4 Money Behaviors That Sabotage Even The Best Marriages
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  • Post published:02/11/2022
  • Post last modified:02/11/2022

“…For richer or poorer, to have and to hold, until death do us part…”

Do you recall making this vow? It sounds like quite a commitment. The problem is, these words represent a very unrealistic view of finances and marriage. 

How can we see into the future and know that this person will be our partner for the rest of our lives, regardless of all of the other things that come up? Secrets, lies, infidelity … even money problems? 

We don’t. Everybody knows that that line is painfully untrue. Even more so when it comes to marital finances, which are rarely discussed before a couple becomes engaged.

We are setting ourselves up for failure if we are not clear about who we are — including financially — when we are dating and engaged.

There is a reason happily-ever-after’s are called fairy tales; they are the invention of a rich imagination from someone defining what they think perfection is. More importantly, fairy tales include being rescued — always by a man.

To be more specific, a rich, handsome prince discovers a beautiful woman who is poor but has a heart of gold; she has to have some noble qualities to bring to the table. 

Marriage offers a great sense of security and stability—if you play your cards right. Your credit card and debit card included. 

Are you living in a fairy tale?

RELATED: 11 Bad Habits That Can Destroy Even The Strongest Marriage (And 5 Ways To Break Them)

Here are four major mistakes we make when it comes to money and marriage

1. Keeping secrets about money.

This is the most dangerous mistake of all because it involves trust. Trust is the cornerstone of any good relationship. Break it and the journey to reclaim it is long and tricky. 

Do it twice, and you are creating the conditions for a disaster. In other words? The “steps” in your two-story home looked reliable, but the bottom one has already gave way.

2. Dancing the ‘avoidance cha-cha’.

The feelings of being in love often distract us from reality. Being in love in the early stages wraps us in the expansiveness of feeling safe. Wrong assumption! Fairy dust does not sprinkle down and solve an argument about money. If you did not have the pre-marital money discussion, you have left the back door open. How can you avoid this?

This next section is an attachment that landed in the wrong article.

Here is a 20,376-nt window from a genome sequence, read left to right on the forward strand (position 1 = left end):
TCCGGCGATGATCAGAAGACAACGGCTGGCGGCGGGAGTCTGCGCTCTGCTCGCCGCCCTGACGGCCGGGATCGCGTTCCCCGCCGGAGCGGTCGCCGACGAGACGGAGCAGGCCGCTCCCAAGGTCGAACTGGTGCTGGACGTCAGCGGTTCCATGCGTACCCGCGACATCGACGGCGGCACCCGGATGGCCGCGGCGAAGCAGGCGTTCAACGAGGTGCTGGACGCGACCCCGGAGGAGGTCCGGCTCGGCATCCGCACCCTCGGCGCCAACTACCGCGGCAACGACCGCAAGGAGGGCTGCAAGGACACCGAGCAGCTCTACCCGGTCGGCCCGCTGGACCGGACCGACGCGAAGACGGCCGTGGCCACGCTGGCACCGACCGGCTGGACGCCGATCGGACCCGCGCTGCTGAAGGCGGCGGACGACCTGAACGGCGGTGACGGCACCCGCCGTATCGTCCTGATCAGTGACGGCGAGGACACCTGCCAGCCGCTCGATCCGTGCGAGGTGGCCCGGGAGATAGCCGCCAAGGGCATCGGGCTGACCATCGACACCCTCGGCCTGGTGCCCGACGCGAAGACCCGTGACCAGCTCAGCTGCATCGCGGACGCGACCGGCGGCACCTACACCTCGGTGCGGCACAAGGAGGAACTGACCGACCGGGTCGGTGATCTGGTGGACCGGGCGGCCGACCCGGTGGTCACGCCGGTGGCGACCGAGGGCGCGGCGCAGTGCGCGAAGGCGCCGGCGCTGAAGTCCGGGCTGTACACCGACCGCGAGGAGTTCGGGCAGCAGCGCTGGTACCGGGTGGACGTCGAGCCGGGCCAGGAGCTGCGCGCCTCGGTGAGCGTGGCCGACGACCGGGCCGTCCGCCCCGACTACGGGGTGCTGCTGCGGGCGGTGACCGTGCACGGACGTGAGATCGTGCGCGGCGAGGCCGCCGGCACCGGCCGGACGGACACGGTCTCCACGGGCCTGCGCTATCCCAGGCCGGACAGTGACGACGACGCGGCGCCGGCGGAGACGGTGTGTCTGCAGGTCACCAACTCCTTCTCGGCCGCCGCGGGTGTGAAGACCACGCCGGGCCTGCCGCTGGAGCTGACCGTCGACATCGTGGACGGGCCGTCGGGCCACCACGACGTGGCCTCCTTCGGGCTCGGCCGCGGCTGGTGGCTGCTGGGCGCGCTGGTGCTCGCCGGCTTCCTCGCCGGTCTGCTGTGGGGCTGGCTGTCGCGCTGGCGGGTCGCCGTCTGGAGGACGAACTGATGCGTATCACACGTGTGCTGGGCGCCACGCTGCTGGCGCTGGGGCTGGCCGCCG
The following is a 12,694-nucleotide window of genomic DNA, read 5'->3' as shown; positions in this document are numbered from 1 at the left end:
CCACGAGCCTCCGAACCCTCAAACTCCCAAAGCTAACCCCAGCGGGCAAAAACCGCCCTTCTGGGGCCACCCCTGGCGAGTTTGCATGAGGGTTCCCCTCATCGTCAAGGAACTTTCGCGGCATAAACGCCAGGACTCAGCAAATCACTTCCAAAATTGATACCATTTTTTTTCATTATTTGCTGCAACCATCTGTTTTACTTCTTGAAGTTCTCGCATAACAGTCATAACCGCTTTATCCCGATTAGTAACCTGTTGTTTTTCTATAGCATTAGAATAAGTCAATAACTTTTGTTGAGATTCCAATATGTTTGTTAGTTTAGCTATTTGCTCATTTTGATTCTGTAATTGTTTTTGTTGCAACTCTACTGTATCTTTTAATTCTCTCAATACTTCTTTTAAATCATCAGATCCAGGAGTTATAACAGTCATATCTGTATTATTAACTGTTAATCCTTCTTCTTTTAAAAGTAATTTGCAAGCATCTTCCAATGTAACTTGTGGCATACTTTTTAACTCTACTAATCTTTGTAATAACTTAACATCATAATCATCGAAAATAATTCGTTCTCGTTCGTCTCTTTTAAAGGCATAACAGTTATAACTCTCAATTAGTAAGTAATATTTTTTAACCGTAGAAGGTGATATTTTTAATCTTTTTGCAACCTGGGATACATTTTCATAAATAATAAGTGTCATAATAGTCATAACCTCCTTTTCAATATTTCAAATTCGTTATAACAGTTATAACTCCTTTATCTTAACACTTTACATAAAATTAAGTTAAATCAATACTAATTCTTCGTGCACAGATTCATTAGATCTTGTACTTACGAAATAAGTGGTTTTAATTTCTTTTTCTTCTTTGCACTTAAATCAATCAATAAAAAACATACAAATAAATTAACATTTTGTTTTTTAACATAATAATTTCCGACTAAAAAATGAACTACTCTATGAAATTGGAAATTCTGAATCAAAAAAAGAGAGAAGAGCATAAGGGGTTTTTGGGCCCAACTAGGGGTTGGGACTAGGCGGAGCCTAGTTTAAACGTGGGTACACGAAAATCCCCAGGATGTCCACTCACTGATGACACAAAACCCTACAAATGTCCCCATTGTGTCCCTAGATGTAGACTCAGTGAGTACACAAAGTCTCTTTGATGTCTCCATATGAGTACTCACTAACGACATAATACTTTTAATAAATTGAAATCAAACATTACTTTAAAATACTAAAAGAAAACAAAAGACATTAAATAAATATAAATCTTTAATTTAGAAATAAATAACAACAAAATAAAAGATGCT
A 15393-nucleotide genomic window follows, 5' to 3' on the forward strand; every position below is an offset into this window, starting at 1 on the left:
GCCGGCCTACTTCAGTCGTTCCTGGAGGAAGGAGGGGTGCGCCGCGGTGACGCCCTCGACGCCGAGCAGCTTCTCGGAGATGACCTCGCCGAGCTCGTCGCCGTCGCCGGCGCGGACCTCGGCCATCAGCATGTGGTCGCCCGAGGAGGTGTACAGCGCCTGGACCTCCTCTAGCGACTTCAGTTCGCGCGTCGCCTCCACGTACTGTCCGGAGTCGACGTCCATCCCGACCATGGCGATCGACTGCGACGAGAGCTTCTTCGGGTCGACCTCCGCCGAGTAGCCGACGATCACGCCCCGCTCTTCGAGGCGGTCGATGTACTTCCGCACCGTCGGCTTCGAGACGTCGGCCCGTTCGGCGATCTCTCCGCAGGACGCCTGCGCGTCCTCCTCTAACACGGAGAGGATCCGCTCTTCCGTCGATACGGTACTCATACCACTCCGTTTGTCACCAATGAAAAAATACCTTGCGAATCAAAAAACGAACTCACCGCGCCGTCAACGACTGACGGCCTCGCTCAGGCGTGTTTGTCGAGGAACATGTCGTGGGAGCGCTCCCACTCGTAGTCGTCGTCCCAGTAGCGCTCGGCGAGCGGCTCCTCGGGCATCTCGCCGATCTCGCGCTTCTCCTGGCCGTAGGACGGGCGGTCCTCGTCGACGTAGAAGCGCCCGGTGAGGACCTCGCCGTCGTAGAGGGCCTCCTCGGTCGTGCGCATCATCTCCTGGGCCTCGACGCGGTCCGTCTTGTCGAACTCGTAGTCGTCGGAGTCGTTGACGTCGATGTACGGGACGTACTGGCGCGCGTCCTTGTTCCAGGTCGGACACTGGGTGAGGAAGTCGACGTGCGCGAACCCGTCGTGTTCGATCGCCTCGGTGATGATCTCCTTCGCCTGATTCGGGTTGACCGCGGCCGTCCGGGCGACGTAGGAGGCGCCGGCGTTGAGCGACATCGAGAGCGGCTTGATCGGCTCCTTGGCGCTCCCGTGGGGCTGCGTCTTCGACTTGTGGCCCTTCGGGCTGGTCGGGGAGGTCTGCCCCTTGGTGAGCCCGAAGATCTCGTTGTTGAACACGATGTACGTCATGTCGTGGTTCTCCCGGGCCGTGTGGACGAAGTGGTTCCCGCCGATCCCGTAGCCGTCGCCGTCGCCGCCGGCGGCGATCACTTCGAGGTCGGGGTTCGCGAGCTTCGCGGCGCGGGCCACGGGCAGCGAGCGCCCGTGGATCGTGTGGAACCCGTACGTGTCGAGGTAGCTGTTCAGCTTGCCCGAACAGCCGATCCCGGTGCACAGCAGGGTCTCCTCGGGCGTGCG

Have those difficult money talks before you get married, not after.  Add to your list having an emergency fund. It’s a good idea to agree to discuss large purchases before making them each time.

3. Not taking responsibility.

Sometimes, in spite of having all good intentions, things just go awry. We did not plan it to happen; it’s just the way it unfolded. 

When the people involved don’t take responsibility for their behaviors, and it spills into money, things get very messy — especially if family members are involved. If you made a mistake or your financial situation has gone all wrong, own up to it and handle it calmly with your partner.

When people come into relationships, especially when it’s a second marriage, full disclosure about debts is critical.

4. Being controlling about money — it takes two to tango.

So, you’ve been together long enough that the blush is off the rose. You have settled into a nice comfortable pattern with each other.

When one of the partners is controlling and judgmental about money, that leads to resentment. The habits the two of you have established may have been a combination of compromise, letting go, and resigning yourself; or so you would say. 

But, often in relationships, we have pushed away our true feelings, which float around and come to the surface in other areas in disguise.

When you tiptoe around discussions about money, it will just make him/her defensive. But, avoiding talking about the “sticky stuff” eats away at your intimacy with each other. Sit together and make a budget that works for both of you.

Get talking. Get closer.

Pegi Burdick is a published author and certified coach helping people sort out their emotions from their money. She leads clients on a journey to discover ways to realign with their goals through coaching sessions, on her podcast, and in her books. 

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